Yale always had a way of convincing me that it was the only place in the world. After high school daydreams and hours of acronymed tests, this place I knew only in pamphlets became less a college than a Promised Land. Maybe it was the courtyard tres and the worn stone.

I was convinced that my college years would be the brightest years of my life before they had even begun. Four years to reach some apex of preparedness, of accomplishment, of happiness. Something. The stakes felt so high.

Once we got here, there was so much to learn. Everyone sat around study rooms reading the classics, proud, but only vaguely aware of their importance. Halfway through Directed Studies readings, my classmates would stop to churn out Chinese characters by the hundreds, preparing for the next day’s quiz and a summer abroad. As we fell behind in economics, we began to wish we were learning about JavaScript or jazz instead. We came away from Intro Micro with nothing more than a short lesson on opportunity cost. Weekends presented their own different but no less edifying questions: How much is too much? How little is too little?

On Tuesday mornings, my professors would return the papers I had started the night before they were due. The bottom of the back page would read “Good. B.” The criticism wasn’t copious, but it was fair. Some nights I lay awake, the heady sensation of knowing more than I did before fizzling into guilt that I could have worked harder.

There was so much to do. Yale pursuits have always been numerous to the point of cliché, and over-commitment is practically a rite of passage. How many meetings did we sit through in those little rooms in WLH? They seemed important at the time and it was exciting when we got to start calling the shots. It didn’t matter that they were little shots. Everyone had their eye on the hierarchy.

The urgency and competition were fun until I lost a few elections. It was only after failure that I started to recognize the difference between doing important things and feeling important. It was only then that I bothered to parse ends from means.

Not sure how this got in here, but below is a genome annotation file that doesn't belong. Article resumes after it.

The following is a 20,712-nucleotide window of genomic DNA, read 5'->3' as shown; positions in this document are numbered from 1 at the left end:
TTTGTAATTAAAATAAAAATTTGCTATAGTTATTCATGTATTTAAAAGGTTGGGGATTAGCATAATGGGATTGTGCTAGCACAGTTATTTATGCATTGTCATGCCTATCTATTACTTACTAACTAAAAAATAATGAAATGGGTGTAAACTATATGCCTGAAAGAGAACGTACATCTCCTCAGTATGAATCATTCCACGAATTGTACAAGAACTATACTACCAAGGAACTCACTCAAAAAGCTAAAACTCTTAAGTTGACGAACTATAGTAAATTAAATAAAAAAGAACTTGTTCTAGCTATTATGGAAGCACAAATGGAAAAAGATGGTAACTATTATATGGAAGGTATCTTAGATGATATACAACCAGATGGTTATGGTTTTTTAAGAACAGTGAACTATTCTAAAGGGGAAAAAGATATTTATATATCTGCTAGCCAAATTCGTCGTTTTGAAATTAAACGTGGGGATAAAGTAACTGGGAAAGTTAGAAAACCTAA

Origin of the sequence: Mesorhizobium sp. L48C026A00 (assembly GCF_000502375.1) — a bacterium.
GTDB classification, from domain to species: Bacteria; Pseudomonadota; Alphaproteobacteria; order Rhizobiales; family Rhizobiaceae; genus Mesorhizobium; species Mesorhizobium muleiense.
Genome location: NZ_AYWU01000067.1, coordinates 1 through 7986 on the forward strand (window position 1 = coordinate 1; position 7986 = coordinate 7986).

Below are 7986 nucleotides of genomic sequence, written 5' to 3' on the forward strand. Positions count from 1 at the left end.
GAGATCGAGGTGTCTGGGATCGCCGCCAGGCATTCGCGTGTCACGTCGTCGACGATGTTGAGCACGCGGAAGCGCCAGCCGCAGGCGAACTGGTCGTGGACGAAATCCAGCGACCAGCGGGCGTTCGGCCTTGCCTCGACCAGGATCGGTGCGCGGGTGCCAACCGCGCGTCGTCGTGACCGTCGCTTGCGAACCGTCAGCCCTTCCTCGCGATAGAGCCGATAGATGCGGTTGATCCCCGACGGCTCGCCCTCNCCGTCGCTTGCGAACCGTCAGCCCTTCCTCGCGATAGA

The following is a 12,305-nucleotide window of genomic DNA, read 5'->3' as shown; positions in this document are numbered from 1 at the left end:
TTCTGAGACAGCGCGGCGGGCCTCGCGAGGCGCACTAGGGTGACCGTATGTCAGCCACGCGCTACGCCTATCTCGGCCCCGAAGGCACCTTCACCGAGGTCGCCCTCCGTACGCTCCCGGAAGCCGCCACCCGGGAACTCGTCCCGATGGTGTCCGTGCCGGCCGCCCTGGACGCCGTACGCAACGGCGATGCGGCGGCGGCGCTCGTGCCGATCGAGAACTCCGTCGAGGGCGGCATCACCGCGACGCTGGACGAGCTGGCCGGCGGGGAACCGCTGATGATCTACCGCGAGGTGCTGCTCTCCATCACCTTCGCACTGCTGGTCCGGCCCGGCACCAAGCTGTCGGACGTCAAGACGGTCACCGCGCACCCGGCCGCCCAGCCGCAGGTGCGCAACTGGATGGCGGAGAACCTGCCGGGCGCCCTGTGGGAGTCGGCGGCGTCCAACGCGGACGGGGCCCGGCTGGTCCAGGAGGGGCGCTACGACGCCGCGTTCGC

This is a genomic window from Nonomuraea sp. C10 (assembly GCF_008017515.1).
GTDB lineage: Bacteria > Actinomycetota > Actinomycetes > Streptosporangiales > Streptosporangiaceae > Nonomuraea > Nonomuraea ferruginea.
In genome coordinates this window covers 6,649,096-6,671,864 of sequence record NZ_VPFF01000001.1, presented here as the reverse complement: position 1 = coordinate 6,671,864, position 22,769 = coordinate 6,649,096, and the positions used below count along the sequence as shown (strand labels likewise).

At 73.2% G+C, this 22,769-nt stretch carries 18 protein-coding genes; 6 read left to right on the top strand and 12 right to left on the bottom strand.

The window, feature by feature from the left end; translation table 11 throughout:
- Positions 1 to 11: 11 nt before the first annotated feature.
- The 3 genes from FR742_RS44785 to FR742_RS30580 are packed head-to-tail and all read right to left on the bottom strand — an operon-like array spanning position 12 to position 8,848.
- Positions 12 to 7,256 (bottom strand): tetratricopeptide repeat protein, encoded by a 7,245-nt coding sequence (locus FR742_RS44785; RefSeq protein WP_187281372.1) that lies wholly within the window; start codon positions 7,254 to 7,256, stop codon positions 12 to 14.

By junior year I had pruned down my schedule to an on-campus job and my a cappella group — the arch-icon of Yale College life. That was “who I was” in the Yale sense: a major and a few lines on a resume. And I was less proud of my resume than I had been in high school. Back then, I had a goal in mind — and I had the “leadership qualities” that Yale so extols. Four years later, I felt smarter and more mature, but less accomplished. I didn’t feel like enough.

I thought getting into the Whiffenpoofs could change that. I didn’t want to sing for another year so much as I wanted to feel wanted by Yale again (my friends felt the same way about society tap). When I didn’t get in, it didn’t feel like an a cappella group had rejected me. It felt like Yale had rejected me. It sounds melodramatic, because it is. But that’s really what I built it up to be in my head.

I decided to postpone my senior year. After three years, I was worn down, like the stones in the courtyard that I fell in love with in high school. I needed some time and space to breath. A thousand miles away, I created a filter for the deadline emails that no longer applied to me. I learned new things (how to cook spinach, how to clean up after myself), did new things (went to yoga, read entire books) and found friends who weren’t at my college. My co-workers thought it was cool that I went to Yale, but not cool enough to ask about the details. It was comforting to know I wasn’t always going to be defined by who I was at Yale.

I think a lot of other people have felt this way before. It’s so easy, particularly in junior year, to lose your perspective and sense of self. The indignities of our past accumulate and begin to press up against our anxieties about the future. We’re suddenly too old to be precocious. But I promise you, Yale is not the only place where we can learn or do a lot. We’re just at a juncture.

I’m at Yale this weekend, and it doesn’t feel like the Promised Land anymore. Which is a good thing. It’s just a place. A special place, certainly, but not a perfect place, and not the only place. It’s a temporary home. Some of the memories are good, and some of them still sting. When we leave, and we all have to leave at some point, Yale will take us back.

Nathan Kohrman is a junior in Saybrook College. Contact him at nathan.kohrman@yale.edu.